I met with BAD-ASS high school entrepreneurs


Quick update on what’s been going on before this week’s email…

What happened:

  • Florida trip. Much needed family time. Booked a photoshoot for my pregnant wife with a lady who has grown a 6-figure maternity photography business while raising 3 kids. 
  • Office hours. Hosted exclusive monthly office hours for this email list. Not as many people as I hoped but will try again next month to test again and see if it’s worth doing in future. 
  • Interviews. Interviewed Patrick Bet-David at the Valuetainment HQ. Cybertruck interview with Codie Sanchez was fun. 
  • YouTube. Released “How to Get Rich for Introverts” video, performed so-so but great learnings for future videos.

📋 What’s coming up:

  • YouTube. More videos in the pipeline. Going to film what it’s actually like behind the scenes of running AppSumo. Getting content ready for summer prior to my leave 👶
  • Mexico. Attending Dynamic Circle (entrepreneurship community) in Playa Del Carmen.
  • Shows. Staying consistent with weekly promotion of Million Dollar Weekend – Jon Morrow, Chris Koerner, Millionaires Unveiled with Jace Mattinson, Arvid Kahl, Thinking Digital, Morning Brew/Founder’s Journal with Alex Lieberman, Young and Profitable, and Ansh Mehra. 
  • Guests on Podcast. Excited to interview Cal Newport and hopefully Bill Perkins on the show.

Onto this week’s email…

Kids these days impress me.

Last Friday, I spoke with a class of high school entrepreneurs. And I was amazed at how smart and mature they were. A few of them had already made thousands in revenue (!!)

So today, I’m sharing the common traps and pitfalls many new entrepreneurs make, and how you can avoid them.

7 things new entrepreneurs need to know:

1/ Get ultra-specific

When I asked many of the high school entrepreneurs what they wanted for their businesses, many replied with vague answers.

“Gain traction. Go viral. Get rich. More social following”

That’s a good start. But the more specific you get about what you’re trying to achieve – the easier it is to get there.

The first step to improving in ANY area of your life is to get ultra-specific.

Instead of saying “I want to get more sales.” Start with, “I want to get $3,000 in sales by the end of Summer.”

Because once you know what you want, you can work backward to get it.

$3,000 / 3 months / $50 product = 20 sales per month.

Spreadsheet we use to track my content KPIs

2/ Use your zone of influence

Shelless Sunflower Seeds had few sales – and was focused on going “viral” on social media.

But their biggest sales were from their coach – so we brainstormed asking their coach for referrals to other coaches.

They also gave out samples to their baseball team – but never asked their teammates to BUY!

Why not start with people you know? Ask your parents, friends, or teachers to be your first customers. Then ask them for referrals to their friends. And so on.

3/ Users vs. Customers

In marketing, there’s a distinction between Users and Customers.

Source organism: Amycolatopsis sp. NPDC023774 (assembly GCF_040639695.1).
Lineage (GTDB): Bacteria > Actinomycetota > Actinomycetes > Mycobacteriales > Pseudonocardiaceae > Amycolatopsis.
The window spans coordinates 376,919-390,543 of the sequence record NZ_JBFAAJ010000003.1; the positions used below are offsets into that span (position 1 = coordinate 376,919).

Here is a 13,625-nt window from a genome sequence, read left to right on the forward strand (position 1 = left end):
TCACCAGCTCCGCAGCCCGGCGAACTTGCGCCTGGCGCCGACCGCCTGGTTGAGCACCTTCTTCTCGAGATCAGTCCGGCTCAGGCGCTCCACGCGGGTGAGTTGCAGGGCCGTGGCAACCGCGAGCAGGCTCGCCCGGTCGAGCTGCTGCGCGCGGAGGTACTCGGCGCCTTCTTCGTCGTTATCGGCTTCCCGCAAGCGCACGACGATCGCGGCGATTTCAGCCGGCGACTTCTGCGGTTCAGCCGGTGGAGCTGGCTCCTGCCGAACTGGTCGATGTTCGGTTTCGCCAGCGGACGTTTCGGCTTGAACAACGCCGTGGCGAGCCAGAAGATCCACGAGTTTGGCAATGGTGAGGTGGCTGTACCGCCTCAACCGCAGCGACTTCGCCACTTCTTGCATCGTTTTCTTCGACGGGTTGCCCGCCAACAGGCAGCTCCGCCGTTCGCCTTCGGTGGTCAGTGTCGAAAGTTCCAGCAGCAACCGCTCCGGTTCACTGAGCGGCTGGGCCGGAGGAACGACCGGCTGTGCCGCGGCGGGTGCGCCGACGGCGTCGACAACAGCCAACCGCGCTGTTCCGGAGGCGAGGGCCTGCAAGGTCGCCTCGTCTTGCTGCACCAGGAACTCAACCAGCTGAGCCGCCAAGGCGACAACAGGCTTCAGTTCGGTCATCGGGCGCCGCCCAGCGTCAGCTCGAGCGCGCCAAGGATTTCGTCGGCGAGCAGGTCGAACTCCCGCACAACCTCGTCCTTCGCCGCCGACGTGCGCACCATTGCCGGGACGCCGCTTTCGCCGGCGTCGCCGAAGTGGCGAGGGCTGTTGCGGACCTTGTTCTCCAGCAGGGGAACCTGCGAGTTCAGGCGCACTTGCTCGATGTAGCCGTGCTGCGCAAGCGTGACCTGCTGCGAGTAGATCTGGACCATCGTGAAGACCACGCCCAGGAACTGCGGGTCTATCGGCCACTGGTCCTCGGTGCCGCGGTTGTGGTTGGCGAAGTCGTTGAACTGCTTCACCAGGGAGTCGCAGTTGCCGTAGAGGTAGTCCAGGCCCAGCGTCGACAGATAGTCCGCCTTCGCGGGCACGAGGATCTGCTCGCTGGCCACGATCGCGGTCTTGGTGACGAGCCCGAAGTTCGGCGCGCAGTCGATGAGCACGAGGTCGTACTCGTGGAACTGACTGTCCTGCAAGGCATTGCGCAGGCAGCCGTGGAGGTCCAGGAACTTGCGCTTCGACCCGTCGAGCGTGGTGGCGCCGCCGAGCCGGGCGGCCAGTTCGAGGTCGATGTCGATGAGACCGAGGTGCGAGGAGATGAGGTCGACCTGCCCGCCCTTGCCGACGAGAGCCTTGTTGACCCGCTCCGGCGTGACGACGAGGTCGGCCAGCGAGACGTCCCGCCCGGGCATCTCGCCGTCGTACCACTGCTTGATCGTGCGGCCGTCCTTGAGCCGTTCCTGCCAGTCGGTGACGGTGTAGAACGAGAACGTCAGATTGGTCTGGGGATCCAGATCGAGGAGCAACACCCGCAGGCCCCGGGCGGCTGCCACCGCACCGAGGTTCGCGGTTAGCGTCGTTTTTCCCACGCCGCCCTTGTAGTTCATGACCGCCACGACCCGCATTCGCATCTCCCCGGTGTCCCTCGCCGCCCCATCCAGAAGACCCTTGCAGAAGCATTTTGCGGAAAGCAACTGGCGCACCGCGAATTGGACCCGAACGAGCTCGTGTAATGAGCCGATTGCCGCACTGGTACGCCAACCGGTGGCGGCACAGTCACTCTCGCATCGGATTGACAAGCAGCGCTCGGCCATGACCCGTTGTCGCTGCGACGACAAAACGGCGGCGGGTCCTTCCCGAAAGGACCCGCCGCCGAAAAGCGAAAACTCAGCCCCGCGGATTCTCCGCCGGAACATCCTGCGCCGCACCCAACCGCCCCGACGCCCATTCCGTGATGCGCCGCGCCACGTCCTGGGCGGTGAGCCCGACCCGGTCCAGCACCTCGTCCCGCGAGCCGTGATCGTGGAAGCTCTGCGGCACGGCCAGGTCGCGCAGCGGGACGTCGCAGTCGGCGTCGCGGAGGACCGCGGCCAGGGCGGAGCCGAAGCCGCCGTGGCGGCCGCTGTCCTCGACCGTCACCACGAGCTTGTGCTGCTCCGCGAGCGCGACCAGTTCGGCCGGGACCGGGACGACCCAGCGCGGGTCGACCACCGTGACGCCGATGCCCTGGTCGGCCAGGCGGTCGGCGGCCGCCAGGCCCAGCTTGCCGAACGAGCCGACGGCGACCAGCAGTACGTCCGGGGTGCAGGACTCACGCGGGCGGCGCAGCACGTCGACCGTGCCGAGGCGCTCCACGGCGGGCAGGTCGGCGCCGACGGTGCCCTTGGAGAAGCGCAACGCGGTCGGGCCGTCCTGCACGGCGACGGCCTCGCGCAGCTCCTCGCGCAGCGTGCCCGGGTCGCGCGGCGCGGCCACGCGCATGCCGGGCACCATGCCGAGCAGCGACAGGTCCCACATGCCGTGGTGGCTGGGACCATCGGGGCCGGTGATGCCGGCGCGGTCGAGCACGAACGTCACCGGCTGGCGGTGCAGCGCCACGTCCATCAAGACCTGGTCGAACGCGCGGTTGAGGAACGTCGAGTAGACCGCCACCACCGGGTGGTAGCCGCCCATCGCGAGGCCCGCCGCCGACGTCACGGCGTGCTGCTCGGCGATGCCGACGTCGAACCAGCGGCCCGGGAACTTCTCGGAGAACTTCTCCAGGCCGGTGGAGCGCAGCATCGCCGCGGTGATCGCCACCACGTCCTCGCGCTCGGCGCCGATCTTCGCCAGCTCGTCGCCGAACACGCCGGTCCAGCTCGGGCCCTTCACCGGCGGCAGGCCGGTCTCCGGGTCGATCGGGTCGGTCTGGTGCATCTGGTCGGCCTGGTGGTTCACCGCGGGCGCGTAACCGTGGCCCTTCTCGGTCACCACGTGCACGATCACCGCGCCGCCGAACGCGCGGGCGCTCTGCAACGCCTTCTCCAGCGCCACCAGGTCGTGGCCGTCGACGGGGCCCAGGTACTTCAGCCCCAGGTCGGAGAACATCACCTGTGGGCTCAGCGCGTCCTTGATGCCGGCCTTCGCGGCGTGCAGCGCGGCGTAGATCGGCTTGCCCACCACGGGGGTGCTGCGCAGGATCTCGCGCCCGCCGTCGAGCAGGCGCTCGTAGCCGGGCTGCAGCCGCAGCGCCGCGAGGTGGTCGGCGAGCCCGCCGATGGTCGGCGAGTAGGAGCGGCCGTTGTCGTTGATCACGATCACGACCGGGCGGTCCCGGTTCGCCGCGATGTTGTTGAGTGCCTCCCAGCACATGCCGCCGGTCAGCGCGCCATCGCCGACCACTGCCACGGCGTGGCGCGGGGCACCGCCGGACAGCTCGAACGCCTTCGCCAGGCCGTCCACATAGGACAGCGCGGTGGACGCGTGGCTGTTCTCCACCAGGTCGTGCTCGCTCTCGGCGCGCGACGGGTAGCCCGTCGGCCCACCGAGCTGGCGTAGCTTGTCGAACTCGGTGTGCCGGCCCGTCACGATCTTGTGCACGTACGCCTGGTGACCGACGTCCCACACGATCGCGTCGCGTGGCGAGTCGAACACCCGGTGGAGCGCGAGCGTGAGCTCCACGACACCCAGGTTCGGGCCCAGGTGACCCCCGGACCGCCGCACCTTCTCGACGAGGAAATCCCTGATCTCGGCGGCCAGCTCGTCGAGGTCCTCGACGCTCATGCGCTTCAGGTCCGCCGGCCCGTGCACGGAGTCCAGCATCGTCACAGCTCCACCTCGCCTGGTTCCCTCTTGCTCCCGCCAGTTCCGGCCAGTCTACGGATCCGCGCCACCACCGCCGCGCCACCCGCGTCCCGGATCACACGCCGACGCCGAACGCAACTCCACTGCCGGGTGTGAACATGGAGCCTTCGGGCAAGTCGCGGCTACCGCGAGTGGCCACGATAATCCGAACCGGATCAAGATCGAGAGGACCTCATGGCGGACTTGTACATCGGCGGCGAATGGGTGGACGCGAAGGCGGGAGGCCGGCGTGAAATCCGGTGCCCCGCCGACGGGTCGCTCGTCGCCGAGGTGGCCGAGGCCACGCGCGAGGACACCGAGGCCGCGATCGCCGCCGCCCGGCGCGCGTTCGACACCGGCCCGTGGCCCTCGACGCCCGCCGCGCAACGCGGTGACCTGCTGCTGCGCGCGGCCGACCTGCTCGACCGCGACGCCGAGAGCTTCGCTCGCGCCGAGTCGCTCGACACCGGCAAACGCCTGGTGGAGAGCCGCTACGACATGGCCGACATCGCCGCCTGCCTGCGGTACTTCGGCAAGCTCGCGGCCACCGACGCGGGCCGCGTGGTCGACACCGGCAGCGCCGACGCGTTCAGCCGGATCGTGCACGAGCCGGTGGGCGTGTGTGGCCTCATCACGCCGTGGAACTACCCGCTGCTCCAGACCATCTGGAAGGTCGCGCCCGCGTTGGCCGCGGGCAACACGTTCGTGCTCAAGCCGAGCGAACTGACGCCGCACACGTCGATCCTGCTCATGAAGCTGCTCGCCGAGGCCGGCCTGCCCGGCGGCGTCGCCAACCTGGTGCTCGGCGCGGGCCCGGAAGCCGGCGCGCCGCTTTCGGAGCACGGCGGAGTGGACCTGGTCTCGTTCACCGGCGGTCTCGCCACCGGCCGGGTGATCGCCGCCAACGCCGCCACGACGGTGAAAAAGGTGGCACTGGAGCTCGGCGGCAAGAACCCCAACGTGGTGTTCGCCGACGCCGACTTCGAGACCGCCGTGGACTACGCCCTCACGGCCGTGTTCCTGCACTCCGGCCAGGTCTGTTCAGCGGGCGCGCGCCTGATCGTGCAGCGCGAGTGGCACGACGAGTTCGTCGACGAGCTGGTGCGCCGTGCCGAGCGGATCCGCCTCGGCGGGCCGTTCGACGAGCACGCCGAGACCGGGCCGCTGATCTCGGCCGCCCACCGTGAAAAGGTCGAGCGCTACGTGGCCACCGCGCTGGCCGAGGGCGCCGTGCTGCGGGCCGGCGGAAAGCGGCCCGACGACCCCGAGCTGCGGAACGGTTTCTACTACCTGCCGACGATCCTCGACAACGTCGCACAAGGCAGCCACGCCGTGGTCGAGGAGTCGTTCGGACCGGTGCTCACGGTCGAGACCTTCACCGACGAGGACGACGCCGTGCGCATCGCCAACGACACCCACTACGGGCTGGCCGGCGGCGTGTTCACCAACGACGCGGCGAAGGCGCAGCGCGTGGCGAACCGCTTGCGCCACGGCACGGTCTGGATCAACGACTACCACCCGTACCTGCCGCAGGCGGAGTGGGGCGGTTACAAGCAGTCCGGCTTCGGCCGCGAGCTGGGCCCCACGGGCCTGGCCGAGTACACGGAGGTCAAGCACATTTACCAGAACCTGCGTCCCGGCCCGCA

Users are the people who USE your product. Customers are the people who BUY your product.

For example, teenagers use Playstation, but their parents are the ones who are buying it.

Who you market to may be different from who your product serves.

Sweet Scribe was trying to sell their pen caps to fellow students.

They wanted to sell to middle schoolers, but it turned out they had no money. But teachers and parents who have middle school kids did.

It’s much easier to market to people with higher purchasing power.

4/ Double Down – Leverage your momentum

A big mistake I see first-time entrepreneurs make is not doubling down enough on the things that are working.

One of the entrepreneurs made their first sales from a tradeshow. But then they stopped going to tradeshows and their sales also slowed. Do more trade shows!

I constantly push my team to double down on the things that are working.

  • If a piece of content performs well, how can you make more?
  • If a marketing channel gets you quality customers, how can you focus on just that channel?

Ask yourself, “What’s working that I can do more of?

5/ Feedback is a gift

Students in the class made many sales. I asked every one of them if they talked to their buyers about what they thought. They hadn’t. Talking with your customers is an easy cheat code for success.

One of the greatest things we did for Million Dollar Weekend was creating a Launch Team to give feedback on each chapter of the book.

Ask your first few customers for feedback:

  • What do they like about your product?
  • What do they not like about it?
  • Will they re-order? Why?

Spreadsheets don’t make sales. Talk to your customers!

6/ Go on an adventure

The older I get, the more I realize how precious life is.

As cliche as it sounds… you’re only in high school once.

When I graduated from UC Berkeley, I got in my Honda CRX and just drove around the country by myself. It was scary being in motels alone, amazing to see Mount Rushmore, and fun to visit nerdy friends over at Microsoft.

Check out my sweet CRX 😉

You will be working your whole life, what’s the rush to do it as soon as possible? 

Go get lost and get some adventures under your belt. More experiences create more new ways of looking at the world!

Pick a direction and just drive.

7/ Get around young blood

I love being around people who are filled with exciting ideas, naive about what they don’t know, and are willing to work their ass off.

There’s something special about the energy in the room. It’s incredibly inspiring.

Surround yourself with excited people!


Rooting for you,

Noah 🌮

Ps. I’m considering speaking at more schools, companies, or organizations about entrepreneurship – if you’re interested – fill out this form 💚

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